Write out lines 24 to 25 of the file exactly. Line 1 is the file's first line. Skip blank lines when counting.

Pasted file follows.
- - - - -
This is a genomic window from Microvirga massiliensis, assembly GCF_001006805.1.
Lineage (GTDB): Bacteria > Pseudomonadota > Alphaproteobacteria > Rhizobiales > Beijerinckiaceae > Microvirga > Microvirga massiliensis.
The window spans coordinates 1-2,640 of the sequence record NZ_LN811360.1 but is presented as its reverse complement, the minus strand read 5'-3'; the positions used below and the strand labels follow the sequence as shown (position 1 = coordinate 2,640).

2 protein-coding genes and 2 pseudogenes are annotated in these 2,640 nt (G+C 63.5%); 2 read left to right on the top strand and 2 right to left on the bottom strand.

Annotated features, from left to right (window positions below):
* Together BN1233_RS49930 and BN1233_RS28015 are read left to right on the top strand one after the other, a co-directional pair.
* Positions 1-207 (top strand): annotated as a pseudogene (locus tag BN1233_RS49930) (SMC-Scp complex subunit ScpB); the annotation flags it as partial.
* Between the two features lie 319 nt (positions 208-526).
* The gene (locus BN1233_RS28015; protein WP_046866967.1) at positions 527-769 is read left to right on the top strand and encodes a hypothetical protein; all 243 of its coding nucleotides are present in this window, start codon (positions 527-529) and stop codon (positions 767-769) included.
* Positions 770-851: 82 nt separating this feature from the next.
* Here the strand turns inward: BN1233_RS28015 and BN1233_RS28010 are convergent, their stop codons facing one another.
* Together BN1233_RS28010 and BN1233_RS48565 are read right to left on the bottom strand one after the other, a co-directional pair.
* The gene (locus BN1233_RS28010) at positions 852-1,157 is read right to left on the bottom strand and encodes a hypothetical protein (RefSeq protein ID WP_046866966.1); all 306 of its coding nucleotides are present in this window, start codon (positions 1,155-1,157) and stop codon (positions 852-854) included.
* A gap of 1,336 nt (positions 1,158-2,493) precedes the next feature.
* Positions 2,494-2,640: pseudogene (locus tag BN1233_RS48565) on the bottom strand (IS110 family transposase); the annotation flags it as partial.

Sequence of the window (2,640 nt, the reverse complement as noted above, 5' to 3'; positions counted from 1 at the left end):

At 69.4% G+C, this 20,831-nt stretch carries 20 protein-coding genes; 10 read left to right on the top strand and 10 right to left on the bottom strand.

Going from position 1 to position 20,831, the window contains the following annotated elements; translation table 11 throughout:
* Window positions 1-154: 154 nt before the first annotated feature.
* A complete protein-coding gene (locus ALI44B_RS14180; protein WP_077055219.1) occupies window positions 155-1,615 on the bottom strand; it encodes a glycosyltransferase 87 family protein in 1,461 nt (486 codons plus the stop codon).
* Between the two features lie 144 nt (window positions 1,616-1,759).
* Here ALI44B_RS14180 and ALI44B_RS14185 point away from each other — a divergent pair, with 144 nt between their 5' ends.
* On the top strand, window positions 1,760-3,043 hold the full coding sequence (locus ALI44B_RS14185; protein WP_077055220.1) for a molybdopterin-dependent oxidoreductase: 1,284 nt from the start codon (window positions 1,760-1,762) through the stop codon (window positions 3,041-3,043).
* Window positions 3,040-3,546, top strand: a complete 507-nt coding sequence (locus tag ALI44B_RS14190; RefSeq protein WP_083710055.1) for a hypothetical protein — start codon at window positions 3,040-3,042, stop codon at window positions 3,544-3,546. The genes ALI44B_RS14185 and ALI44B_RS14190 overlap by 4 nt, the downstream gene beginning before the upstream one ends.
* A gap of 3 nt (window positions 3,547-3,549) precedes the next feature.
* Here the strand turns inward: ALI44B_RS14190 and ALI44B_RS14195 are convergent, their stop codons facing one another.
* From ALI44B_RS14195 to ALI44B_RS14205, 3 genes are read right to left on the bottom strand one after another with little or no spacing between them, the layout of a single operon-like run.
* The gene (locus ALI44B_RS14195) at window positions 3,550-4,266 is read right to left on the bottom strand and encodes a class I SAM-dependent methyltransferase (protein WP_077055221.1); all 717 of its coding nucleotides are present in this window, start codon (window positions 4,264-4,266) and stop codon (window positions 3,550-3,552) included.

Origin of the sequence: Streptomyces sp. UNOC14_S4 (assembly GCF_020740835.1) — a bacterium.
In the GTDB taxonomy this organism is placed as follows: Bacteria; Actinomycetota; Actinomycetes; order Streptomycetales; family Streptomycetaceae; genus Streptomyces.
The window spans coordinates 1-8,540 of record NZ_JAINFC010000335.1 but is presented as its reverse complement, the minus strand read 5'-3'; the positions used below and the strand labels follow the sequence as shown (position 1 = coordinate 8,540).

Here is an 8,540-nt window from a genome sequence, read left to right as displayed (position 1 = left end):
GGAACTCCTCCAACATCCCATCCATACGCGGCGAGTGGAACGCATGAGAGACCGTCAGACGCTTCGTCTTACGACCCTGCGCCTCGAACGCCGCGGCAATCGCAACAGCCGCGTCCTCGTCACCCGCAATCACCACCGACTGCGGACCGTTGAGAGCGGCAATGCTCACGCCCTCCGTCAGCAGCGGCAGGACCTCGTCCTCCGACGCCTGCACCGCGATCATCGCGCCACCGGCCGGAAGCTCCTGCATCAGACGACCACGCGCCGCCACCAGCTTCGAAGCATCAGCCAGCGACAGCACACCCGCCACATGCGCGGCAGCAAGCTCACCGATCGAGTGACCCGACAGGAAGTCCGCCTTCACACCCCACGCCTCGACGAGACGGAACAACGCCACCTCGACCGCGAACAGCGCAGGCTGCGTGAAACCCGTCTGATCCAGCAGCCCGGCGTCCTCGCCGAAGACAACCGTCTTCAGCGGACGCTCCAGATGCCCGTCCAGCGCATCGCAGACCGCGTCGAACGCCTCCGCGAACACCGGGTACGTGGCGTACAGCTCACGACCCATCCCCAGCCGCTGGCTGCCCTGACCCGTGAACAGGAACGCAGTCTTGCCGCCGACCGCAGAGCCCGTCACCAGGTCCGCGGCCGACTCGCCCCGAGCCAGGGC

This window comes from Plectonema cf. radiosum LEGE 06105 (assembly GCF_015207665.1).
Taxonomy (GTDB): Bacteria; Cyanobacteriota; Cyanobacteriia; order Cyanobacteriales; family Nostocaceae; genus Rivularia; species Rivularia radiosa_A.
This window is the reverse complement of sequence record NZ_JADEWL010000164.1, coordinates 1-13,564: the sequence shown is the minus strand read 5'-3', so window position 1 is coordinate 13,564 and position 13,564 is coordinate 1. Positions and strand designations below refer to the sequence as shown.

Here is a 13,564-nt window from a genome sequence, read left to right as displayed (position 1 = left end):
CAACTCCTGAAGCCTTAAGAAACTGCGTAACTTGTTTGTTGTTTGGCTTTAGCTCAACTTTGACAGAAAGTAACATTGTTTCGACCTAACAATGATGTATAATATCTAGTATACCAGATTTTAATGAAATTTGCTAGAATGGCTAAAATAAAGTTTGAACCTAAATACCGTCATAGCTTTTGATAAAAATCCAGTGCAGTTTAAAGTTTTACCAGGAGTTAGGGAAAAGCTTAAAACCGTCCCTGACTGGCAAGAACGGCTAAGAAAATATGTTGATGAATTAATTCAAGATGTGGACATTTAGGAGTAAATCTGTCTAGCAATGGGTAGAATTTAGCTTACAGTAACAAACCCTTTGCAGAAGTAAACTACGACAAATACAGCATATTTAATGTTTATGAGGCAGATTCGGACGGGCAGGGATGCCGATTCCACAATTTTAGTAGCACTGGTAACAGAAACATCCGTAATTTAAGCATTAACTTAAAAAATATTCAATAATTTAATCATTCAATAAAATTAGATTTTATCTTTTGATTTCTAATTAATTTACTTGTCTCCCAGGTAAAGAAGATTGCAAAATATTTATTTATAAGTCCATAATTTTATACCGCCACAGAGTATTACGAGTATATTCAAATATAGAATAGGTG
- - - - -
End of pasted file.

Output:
* Window positions 3,040-3,546, top strand: a complete 507-nt coding sequence (locus tag ALI44B_RS14190; RefSeq protein WP_083710055.1) for a hypothetical protein — start codon at window positions 3,040-3,042, stop codon at window positions 3,544-3,546. The genes ALI44B_RS14185 and ALI44B_RS14190 overlap by 4 nt, the downstream gene beginning before the upstream one ends.
* A gap of 3 nt (window positions 3,547-3,549) precedes the next feature.